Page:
New user? Register here:
Email Address:
Password:
Retype Password:
First Name:
Last Name:
Existing user? Login here:
 
 
Comment >

Giles Fraser: Probing the virtues of economic growth

ONE thinker about whom it is definitely non-PC to say anything positive is the Revd Thomas Malthus (1766-1834). Countering the then-prevailing view that society was embarked on a journey of continual improvement, Malthus published his notorious An Essay on the Principle of Population, in which he argued that growth has a natural limit.

At some point, he insisted, popu­lation growth comes up against the ability of the world to sustain it. At that point, there will be what we might now call an ecological disaster. Malthus spoke in terms of famine and starvation. The reason why it has be­come so tricky to befriend Malthus intellectually is that he goes on to argue that famine is divinely or­dained to teach human beings virtue. It is, indeed, hard to write about all this while so many people are dying in East Africa.

But what Malthus gets right is being suspicious of the idea of continual growth. Such suspicion would be well worth bringing into discussions about our economy. It has become a matter of common sense that the very purpose of an economy is con­tinually to drive up GDP. When an economy fails to grow, as ours is currently failing to grow, we see this as economic failure.

This is partly because the country uses growth as a way of living on tick — that we borrow money now and pay it off in the (always bright) future, when we will have grown and there will be more money about. Capitalism has to keep running ever faster in order just to stay where it is. Malthus would certainly have seen through all this.

The counter-view to mine is pre­sented by the Revd Andrew Studdert-Kennedy, the Team Rector of Marl­borough, in a recent essay for the St Paul’s Institute. He has been explor­ing the roots of the credit crunch (see www.stpaulsinstitute.org.uk ).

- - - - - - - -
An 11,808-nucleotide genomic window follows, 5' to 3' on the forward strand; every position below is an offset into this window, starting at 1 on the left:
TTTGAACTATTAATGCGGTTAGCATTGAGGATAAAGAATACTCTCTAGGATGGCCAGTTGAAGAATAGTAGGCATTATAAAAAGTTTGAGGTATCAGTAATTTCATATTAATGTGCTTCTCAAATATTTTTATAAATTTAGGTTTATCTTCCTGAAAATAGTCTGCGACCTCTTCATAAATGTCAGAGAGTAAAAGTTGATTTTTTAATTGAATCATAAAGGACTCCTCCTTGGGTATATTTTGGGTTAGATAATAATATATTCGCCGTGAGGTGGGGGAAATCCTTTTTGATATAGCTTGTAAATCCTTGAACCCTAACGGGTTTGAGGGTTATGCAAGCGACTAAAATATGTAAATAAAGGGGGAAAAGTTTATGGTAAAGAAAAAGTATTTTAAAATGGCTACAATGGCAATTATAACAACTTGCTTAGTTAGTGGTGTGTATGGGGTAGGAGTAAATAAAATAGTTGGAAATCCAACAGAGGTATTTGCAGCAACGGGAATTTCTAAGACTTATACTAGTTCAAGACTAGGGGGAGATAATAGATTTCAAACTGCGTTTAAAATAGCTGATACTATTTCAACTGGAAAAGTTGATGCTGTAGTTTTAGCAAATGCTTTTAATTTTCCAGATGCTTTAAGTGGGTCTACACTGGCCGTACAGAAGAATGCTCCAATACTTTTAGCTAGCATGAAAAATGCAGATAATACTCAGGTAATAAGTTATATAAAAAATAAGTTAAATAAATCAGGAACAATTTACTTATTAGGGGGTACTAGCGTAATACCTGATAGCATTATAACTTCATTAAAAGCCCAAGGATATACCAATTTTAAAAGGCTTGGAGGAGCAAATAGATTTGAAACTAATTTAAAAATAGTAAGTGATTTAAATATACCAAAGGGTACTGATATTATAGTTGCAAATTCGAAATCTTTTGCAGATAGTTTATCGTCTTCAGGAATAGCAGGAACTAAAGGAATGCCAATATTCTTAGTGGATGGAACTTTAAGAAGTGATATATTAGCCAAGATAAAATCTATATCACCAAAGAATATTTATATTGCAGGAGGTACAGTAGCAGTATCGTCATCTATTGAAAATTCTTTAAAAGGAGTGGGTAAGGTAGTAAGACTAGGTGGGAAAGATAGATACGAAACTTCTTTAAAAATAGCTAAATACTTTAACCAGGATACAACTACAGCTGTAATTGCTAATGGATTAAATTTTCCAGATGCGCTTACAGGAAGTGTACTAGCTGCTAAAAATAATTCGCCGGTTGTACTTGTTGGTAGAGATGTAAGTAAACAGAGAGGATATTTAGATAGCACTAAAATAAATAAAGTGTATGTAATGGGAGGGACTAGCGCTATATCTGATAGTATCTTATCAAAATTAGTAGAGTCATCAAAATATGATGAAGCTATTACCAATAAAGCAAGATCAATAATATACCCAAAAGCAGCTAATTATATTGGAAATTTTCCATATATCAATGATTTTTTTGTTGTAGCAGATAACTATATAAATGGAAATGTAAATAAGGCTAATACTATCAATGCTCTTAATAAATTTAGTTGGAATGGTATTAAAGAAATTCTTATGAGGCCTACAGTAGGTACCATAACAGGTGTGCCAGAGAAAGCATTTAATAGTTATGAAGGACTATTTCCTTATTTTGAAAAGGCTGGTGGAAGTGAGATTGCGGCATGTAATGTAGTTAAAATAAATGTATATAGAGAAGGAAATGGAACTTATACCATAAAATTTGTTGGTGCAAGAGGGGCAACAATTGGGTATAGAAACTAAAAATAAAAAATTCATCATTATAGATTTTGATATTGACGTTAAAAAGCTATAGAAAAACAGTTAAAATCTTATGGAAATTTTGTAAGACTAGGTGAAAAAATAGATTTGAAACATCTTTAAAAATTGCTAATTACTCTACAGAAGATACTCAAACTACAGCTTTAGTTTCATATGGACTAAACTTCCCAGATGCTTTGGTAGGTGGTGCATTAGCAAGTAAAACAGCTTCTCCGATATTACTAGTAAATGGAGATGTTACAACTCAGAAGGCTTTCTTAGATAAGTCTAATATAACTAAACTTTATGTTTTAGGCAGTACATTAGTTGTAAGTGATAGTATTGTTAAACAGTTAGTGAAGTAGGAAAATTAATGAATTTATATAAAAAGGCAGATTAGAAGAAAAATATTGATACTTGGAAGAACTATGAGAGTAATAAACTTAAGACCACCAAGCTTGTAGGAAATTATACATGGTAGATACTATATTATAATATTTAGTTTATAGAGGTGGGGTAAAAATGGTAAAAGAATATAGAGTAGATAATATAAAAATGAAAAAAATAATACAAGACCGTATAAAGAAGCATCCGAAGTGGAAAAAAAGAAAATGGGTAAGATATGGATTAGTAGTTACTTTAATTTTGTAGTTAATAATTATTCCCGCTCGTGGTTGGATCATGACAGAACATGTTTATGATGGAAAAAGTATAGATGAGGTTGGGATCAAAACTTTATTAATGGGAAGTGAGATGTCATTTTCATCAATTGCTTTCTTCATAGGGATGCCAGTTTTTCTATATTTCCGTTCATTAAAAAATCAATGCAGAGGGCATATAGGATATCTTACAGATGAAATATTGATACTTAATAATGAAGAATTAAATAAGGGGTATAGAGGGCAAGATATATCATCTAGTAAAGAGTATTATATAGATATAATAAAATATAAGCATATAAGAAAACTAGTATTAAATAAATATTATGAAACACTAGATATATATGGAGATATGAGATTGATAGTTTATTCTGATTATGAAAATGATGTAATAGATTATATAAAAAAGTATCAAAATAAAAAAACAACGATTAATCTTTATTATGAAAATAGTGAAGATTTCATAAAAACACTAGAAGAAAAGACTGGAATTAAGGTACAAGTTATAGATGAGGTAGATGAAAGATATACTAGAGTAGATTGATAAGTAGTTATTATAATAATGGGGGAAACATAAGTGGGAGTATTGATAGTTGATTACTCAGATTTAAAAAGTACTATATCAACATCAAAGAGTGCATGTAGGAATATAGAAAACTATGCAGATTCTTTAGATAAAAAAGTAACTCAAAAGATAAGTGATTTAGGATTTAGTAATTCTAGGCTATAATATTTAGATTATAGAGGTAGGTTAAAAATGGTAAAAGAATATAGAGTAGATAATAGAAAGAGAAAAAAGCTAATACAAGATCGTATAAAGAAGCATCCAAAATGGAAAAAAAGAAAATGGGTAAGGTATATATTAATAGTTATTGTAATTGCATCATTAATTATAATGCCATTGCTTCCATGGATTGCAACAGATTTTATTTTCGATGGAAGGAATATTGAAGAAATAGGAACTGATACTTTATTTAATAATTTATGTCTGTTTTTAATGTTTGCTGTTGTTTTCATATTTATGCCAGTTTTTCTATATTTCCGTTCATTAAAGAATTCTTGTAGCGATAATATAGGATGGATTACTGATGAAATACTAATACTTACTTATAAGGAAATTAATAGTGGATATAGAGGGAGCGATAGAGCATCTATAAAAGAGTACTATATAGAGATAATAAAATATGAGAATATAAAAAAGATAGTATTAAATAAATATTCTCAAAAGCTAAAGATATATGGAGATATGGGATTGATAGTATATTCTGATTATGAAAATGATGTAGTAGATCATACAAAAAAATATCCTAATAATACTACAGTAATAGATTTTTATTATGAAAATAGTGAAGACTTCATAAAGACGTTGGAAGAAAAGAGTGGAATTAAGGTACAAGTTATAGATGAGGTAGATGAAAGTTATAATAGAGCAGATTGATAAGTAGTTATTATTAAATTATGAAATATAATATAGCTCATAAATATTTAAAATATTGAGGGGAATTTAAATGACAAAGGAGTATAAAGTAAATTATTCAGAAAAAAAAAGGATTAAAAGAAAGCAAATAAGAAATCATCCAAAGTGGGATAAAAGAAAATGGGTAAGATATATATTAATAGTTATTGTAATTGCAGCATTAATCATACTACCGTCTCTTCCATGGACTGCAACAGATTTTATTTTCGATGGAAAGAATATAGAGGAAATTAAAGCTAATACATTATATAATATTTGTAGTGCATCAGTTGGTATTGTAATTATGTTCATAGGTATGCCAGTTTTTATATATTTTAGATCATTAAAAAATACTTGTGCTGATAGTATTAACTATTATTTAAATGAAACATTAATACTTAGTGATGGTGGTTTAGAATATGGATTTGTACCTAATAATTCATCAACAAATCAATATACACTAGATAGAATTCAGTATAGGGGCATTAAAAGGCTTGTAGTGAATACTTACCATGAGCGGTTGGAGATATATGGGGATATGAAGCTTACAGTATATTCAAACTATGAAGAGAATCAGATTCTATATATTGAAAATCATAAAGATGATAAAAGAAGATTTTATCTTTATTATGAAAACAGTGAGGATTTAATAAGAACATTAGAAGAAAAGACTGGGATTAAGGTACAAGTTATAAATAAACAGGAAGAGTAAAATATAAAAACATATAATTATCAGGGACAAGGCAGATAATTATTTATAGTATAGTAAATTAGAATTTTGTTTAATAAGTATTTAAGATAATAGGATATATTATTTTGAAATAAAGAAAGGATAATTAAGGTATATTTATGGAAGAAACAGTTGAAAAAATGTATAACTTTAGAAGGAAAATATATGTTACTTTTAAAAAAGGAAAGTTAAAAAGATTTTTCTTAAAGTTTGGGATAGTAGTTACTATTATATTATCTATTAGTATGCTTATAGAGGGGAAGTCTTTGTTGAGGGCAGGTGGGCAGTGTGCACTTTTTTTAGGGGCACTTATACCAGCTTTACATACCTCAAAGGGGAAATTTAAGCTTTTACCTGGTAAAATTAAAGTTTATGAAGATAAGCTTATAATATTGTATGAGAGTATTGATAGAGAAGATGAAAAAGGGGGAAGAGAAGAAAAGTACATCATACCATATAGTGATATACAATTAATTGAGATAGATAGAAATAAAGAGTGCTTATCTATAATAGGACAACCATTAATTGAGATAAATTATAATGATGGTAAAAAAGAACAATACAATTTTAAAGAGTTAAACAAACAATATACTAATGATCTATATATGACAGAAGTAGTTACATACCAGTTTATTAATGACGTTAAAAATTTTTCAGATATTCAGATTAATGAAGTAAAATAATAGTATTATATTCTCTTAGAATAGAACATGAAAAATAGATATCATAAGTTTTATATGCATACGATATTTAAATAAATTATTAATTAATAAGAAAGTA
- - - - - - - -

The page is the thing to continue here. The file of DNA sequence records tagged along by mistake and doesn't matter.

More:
On growth, he began where I am, worried about sustainability. But, in the course of conversations with bankers and business people, he has changed his mind, arguing that the economy is potentially unlimited be­cause human creativity is potentially unlimited. “Humans are made in God’s image and to put limits on human creativity is by implication to put limits on God,” as he puts it.

Yet I would argue that the in­carna­tion is precisely an acceptance of limit. We risk justifying greed by suggesting that the things we want are potentially unlimited. The United States may have sorted out its debt crisis for now, but big questions about sustainability and the virtues (or otherwise) of growth are not going to leave us alone.

The Revd Dr Giles Fraser is Canon Chancellor of St Paul’s Cathedral and Director of the St Paul’s Institute.

Job of the week

Professor of Divinity

London and Home Counties

Gresham CollegeFounded 1597 Gresham Professor of Divinity Gresham College has provided free public lectures for over 400 years in the City of London and now operates worldwide via the internet. Fo...  Read More

Signup for job alerts
Top feature

Finding life over death

Finding life over death

Denise Inge, who died on Easter Day this year, discovered that her home was built over a charnel house. This prompted her to write a book exploring the challenge of living well in the face of mortality  Subscribe to read more

Question of the week
Are foodbanks an effective way of dealing with poverty?

To prevent multiple voting, we now ask readers to be logged in. This is free, quick and easy, honestly. Click here to login or register

Top comment

Fighting inequality and corruption in the world

Efforts are being made to combat corruption and sharp practice in global finance. Peter Selby has seen this at first hand  Subscribe to read more

Fri 21 Nov 14 @ 18:23
This week's @churchtimes caption competition (£) http://t.co/7MLykjnfbO http://t.co/e2W7Dcex09

Fri 21 Nov 14 @ 18:11
Church leaders condemn murder of American hostage http://t.co/qvOo6JbXHX